His scroll was pure awesomeness by the way. It said ‘Mum and Dad and Granny K, thank you so much for all your hard work, I love you, and keep working hard’ and then it had a picture of a tank with about a hundred missiles. They are going on display in the town hall for two weeks so no doubt there will be more people trying to read it from right to left and then realizing, and then they’ll look at who it’s by and some will go ‘ah, well no wonder, the poor boy’s mum is a gajin’…

And just lastly, cause I can’t not mention this. Its such ‘man’ response. I asked hub what he was going to get me for Christmas. And he said nothing. This is in front of the children. So I said that really I needed him to get more on board with this whole jesus celebration involving the exchanging of gifts, roast pork, carols, and champers. So he said OK, I’ll give you, and in his own poetic words…

Ten Business Times

I’m pretty sure this benefits him more than me but hey, can you at least make a little coupon book for our sex darling. Perhaps with a perforation line with a little scissors clipart so I know where to pull it off and give it to you when I’m feeling like some international relations.

SDGH&QL

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6 Responses to “Well, his mum is a gaijin…”

  1. Emily December 6, 2013 at 2:26 am #

    I laughed out loud at the tank – what is it with boys and fire power? Nothing says “thank you” like missiles!

    As for Christmas presents from hubby, I think most women would agree that most men shouldn’t be left to their own devices when it comes to presents, but should have a very specific list. With where to buy the stuff. Saying that, R has gone above and beyond the last couple of presents he gave me, but has admitted he has no idea for this year. I’ll think of something…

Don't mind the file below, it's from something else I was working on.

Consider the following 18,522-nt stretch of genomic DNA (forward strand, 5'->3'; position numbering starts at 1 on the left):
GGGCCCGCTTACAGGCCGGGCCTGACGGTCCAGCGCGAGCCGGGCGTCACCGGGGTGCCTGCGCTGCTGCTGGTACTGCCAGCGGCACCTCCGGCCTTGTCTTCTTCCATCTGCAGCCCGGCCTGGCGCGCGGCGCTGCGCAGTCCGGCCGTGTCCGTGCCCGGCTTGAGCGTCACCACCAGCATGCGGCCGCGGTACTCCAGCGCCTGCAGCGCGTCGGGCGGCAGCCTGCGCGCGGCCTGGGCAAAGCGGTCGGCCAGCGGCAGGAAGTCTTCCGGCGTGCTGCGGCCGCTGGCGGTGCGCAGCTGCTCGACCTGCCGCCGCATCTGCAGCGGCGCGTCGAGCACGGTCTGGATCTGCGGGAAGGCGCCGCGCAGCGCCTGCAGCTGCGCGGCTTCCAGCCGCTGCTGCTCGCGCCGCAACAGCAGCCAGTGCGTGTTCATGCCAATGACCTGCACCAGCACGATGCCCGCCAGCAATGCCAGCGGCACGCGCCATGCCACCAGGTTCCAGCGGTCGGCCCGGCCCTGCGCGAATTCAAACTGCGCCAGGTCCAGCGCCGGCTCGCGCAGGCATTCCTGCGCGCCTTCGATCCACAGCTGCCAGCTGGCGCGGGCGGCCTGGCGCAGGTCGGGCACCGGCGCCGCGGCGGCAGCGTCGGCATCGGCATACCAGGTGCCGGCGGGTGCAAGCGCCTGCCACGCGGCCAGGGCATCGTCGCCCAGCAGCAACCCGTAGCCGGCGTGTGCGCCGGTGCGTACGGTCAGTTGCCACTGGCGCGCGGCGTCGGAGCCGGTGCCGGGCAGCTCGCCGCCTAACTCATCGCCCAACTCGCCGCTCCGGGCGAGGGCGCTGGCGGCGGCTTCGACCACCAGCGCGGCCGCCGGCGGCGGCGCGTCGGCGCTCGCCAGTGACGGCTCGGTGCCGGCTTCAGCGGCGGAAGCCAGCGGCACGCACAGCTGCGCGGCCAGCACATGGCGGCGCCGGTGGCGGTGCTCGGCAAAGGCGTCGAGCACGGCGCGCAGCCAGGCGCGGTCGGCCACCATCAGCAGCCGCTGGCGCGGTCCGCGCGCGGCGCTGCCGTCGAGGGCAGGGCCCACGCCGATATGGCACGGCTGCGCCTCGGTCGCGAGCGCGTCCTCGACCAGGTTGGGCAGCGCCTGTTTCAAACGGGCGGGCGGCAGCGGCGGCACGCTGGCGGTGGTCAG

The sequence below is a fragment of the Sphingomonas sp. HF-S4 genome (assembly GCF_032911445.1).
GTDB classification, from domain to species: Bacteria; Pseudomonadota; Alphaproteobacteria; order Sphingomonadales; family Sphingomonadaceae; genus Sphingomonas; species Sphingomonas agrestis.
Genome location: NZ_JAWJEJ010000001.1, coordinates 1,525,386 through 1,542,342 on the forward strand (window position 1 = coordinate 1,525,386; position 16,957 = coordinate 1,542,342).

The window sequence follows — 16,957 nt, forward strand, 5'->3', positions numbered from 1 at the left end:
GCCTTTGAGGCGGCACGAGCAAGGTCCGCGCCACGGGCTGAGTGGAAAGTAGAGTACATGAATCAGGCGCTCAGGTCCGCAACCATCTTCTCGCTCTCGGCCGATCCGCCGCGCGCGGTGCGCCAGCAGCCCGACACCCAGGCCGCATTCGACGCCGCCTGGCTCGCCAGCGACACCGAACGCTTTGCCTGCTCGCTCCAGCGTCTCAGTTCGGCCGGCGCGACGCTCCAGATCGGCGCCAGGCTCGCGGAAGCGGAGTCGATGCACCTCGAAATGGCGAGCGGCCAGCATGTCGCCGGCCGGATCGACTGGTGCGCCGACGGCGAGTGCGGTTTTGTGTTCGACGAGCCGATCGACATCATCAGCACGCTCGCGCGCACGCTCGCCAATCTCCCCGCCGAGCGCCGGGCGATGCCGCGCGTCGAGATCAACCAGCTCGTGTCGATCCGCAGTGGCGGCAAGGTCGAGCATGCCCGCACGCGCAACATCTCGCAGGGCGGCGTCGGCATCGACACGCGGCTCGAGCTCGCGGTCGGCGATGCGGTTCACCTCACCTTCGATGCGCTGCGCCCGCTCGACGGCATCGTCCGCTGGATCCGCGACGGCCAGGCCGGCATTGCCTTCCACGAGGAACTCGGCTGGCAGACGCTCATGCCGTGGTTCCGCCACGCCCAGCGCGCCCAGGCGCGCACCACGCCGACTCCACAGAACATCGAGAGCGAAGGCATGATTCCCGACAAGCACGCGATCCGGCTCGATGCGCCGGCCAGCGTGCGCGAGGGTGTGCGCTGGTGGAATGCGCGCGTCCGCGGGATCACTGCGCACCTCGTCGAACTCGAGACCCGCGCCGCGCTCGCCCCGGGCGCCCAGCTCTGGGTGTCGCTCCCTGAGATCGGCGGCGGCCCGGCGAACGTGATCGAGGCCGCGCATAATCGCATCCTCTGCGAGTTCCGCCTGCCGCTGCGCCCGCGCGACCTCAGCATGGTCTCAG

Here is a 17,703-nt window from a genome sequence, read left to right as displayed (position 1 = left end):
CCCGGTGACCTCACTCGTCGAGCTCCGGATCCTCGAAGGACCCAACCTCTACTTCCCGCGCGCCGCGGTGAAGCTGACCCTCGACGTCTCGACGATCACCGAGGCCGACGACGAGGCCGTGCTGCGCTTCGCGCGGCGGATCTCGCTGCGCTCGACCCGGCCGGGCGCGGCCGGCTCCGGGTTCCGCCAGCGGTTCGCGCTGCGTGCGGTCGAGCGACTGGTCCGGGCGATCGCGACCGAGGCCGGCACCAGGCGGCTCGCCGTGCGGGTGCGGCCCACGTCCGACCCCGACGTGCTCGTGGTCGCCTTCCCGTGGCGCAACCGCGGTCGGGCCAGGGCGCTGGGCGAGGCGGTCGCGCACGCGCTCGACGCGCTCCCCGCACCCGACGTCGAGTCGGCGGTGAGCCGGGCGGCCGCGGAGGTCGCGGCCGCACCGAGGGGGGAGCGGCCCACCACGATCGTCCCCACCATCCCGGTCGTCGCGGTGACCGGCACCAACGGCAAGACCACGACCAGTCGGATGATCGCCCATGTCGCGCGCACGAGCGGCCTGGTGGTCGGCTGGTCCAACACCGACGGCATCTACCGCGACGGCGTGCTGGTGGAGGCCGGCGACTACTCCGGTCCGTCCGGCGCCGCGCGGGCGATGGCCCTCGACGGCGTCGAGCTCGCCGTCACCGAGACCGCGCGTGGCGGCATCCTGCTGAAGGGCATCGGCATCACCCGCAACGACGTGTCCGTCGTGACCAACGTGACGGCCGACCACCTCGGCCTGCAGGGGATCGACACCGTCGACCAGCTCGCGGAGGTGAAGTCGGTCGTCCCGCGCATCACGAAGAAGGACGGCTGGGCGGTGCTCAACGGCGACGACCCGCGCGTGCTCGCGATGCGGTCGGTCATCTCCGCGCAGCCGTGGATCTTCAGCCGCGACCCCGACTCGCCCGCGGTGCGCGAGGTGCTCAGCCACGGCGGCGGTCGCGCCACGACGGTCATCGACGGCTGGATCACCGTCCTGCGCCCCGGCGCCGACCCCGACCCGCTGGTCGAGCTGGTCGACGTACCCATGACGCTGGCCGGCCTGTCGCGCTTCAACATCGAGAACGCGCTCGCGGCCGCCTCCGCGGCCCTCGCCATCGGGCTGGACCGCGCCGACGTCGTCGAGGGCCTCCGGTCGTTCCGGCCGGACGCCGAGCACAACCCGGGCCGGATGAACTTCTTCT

• gaijinwife December 6, 2013 at 4:43 am #

      LOL – exactly. Thanks mum and dad, bang bang. I didn’t even notice it at first and then I saw it and said, what an awesome tank son. He looked super pleased with himself!

      I think I’ll just have to buy self a prezzie and then raid his wallet – which is really all one of the same. Sigh. We’re only up to Christmas number 10 and all.

  2. Tash December 6, 2013 at 9:29 pm #

    I LOLed at the 10 business times. If he gives you coupons or not, I’d say that’s a pretty good pressie 😉

  3. doonza December 7, 2013 at 1:28 am #

    Yep for Christmas this year I brought home the brochure and circled exactly what I want – I was going to just subtlety leave it on his bedside table but think it would be safer if I actually gave it to him, just in case…

  4. Debra December 7, 2013 at 2:18 am #

    Love the combo of the sentiment and the tanks!! Kids write every which way when they are learning – he sounds brilliant to me!

  5. M December 7, 2013 at 3:57 am #

    My birthday is in October, and my husband literally had to sit down (panic attack) while in the mall one year in October when he realized that he had to think about buying me a birthday gift and Christmas gift within a few months of each other. I second the whole getting into Christmas thing. My husband thinks it’s eating dinner, maybe opening gifts, then turning on the TV. I hope your kids are at least into it!

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Mrs D Is Going Without

Too much wine in rural Japan